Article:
So can small businesses afford to pay higher wages? I honestly don't think they can afford not to.

• John Douglas is general secretary of the trade union Mandate

No:Irish workers are among the highest paid in the EU, and many employees in small firms accept that the real issue is maintaining as many jobs as possible, writes Patricia Callan

THE SMALL Business Forum Report, published in 2006, stated that there were 250,000 businesses in Ireland, of which 98 per cent were small, employing less than 50 people each. In total, they employ almost 800,000 people or half the private-sector workforce.

Small businesses are created by ordinary people, who are extraordinary in that they have the vision, determination and the willingness to take risks to deliver on their ideas by establishing their own business, creating employment, hopefully generating profit and enabling the Government to raise income through taxation to redistribute to fulfil the social needs of our economy.

Small business owner-managers have demonstrated repeatedly that if the Government creates the right economic conditions, they will invest, to the ultimate benefit of everyone in society. They are not the faceless enemy of the working classes.

If they did not exist, 800,000 people would be without a job. In the good times, they reward their people as much as possible. In tougher times, they need employees to pull with them and trust them if, to survive and expand in the future, aspirations for even higher pay have to put on hold.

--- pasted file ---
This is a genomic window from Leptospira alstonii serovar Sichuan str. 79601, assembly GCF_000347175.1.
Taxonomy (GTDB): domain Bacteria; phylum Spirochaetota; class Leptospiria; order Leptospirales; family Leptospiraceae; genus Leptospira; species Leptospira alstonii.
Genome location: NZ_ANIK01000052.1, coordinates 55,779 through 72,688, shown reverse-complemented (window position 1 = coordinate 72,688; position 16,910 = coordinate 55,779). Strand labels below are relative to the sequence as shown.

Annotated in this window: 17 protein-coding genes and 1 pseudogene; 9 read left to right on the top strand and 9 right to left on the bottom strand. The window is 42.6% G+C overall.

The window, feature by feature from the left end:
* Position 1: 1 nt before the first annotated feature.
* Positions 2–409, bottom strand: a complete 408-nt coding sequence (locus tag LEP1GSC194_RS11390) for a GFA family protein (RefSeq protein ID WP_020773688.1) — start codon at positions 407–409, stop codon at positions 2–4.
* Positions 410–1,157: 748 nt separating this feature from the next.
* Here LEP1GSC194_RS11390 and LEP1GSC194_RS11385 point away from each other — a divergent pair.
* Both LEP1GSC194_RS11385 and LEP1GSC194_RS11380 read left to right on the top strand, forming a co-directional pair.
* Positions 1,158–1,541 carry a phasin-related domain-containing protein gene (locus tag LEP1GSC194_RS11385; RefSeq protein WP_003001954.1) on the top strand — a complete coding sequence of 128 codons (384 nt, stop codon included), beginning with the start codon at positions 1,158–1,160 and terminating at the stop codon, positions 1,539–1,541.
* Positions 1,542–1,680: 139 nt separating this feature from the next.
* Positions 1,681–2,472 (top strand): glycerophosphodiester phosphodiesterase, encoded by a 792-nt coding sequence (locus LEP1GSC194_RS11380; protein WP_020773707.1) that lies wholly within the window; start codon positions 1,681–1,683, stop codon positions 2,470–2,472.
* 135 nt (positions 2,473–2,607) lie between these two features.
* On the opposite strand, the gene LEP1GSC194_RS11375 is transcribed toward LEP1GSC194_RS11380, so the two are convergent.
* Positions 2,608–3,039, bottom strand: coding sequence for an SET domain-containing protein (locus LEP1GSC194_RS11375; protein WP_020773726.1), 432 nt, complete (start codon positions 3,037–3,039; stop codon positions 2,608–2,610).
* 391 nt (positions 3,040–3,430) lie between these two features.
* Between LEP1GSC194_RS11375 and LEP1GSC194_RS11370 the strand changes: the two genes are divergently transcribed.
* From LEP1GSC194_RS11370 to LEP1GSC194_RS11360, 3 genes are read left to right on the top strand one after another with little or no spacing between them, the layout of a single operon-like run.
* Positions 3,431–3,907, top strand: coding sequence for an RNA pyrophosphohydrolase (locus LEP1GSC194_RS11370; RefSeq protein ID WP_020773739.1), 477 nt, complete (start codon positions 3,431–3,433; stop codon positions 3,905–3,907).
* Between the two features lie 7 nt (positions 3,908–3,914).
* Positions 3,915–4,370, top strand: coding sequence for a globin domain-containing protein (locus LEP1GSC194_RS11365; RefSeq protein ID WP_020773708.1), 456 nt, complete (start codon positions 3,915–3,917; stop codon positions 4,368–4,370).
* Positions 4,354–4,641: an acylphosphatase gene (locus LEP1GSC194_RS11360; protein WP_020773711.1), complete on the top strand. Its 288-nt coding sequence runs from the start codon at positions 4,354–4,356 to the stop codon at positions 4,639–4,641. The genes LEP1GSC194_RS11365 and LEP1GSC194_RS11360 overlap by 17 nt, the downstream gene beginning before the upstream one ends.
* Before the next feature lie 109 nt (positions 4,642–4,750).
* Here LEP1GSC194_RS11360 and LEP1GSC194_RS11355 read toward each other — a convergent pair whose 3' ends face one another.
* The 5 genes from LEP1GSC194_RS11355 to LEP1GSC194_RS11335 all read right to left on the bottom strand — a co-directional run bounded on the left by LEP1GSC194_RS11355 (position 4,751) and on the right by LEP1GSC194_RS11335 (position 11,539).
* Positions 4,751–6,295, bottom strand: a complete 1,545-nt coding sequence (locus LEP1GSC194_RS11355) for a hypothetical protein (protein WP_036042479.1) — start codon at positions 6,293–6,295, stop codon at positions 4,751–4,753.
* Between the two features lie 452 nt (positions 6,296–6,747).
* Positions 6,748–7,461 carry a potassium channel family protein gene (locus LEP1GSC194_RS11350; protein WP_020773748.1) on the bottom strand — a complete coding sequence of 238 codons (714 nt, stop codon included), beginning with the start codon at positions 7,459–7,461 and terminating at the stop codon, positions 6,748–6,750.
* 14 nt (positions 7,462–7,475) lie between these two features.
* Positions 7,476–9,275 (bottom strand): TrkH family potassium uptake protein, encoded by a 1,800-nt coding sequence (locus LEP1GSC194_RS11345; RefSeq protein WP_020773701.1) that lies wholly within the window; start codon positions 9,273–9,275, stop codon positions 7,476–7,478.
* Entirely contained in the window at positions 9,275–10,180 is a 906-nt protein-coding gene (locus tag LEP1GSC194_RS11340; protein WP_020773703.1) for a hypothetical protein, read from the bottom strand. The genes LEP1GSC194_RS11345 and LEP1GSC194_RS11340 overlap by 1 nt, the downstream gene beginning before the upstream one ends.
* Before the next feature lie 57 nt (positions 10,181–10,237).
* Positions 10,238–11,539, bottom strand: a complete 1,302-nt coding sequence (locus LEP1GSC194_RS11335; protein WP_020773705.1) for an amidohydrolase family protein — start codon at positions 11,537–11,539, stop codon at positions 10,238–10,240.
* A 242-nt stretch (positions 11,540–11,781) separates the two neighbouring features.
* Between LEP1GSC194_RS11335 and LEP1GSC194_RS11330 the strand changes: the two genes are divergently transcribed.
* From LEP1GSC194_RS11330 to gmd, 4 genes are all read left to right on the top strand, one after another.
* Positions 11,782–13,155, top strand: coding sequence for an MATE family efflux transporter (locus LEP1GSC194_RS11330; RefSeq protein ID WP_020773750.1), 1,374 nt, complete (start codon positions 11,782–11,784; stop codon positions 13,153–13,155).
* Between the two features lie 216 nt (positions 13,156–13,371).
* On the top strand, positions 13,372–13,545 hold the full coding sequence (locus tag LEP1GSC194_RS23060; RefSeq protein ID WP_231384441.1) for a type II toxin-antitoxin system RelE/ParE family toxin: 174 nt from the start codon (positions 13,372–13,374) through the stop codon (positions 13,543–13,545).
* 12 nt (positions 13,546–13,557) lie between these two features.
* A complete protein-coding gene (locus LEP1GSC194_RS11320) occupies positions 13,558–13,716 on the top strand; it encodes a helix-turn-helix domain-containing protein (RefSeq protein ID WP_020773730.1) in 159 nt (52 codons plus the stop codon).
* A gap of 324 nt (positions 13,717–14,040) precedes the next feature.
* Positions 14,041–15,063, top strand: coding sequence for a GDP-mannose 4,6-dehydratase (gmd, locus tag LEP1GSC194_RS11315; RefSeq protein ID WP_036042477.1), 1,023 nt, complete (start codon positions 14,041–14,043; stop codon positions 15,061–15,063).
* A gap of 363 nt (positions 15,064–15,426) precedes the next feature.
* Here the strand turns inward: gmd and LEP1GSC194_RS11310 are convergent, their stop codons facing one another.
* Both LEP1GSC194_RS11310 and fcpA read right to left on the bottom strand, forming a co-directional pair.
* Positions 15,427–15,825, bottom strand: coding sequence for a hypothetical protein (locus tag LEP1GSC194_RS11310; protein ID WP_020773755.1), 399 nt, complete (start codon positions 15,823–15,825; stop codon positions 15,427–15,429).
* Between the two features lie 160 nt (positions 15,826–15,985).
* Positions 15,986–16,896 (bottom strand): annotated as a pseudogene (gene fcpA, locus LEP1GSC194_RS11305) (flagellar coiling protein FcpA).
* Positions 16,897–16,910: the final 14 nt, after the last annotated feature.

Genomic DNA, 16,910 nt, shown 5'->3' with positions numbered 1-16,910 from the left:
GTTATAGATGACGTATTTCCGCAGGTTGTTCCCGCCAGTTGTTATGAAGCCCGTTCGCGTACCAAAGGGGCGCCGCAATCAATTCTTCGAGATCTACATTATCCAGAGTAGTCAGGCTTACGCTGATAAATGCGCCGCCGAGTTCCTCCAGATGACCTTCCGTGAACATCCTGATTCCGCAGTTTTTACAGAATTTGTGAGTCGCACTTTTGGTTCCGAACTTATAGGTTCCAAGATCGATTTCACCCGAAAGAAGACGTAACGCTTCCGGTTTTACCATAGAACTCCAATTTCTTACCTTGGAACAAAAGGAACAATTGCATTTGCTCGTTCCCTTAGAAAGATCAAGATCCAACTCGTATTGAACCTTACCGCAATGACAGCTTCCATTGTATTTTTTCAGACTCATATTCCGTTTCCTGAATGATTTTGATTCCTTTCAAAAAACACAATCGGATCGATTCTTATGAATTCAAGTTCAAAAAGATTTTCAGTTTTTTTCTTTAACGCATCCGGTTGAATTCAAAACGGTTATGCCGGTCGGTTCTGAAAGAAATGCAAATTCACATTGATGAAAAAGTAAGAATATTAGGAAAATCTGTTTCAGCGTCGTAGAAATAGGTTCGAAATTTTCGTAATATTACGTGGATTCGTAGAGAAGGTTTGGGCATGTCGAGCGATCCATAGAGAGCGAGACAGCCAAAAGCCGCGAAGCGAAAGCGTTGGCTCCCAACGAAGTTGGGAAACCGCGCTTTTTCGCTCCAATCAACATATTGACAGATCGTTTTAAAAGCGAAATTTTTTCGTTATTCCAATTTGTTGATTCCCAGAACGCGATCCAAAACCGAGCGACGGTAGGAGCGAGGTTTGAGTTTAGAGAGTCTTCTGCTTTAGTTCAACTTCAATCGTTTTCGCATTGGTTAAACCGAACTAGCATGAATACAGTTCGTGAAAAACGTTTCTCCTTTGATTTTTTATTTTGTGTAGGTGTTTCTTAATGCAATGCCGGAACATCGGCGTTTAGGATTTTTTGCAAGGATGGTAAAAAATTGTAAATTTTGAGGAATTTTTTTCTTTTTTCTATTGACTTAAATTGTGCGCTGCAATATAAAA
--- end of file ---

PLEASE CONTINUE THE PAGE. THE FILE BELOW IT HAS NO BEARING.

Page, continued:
There is no doubt that every single small business in this country is grappling with issues arising from our sustained loss of competitiveness over the last number of year. Central Bank figures show that our national competitiveness has declined by 40 per cent in the past seven years. The exposed sectors of the economy that trade in international markets have been particularly affected by this.

But with the fall in surplus cash and domestic demand, all businesses throughout the economy are suffering and now have to focus on reducing their cost base. For some, this has meant the difficult decision to shut down entirely or to implement a certain number of redundancies.

For others, it has involved short-term measures such as layoffs, short-time, or negotiated pay freezes or pay decreases. Those pay increases that have been implemented are less than inflation. Employees have acquiesced to this, not because they are fools. Through working in a business, they know what a serious situation it is facing. In the year to July 2008, there has been a 36.5 per cent increase in the Live Register, with 63,647 more people signing on.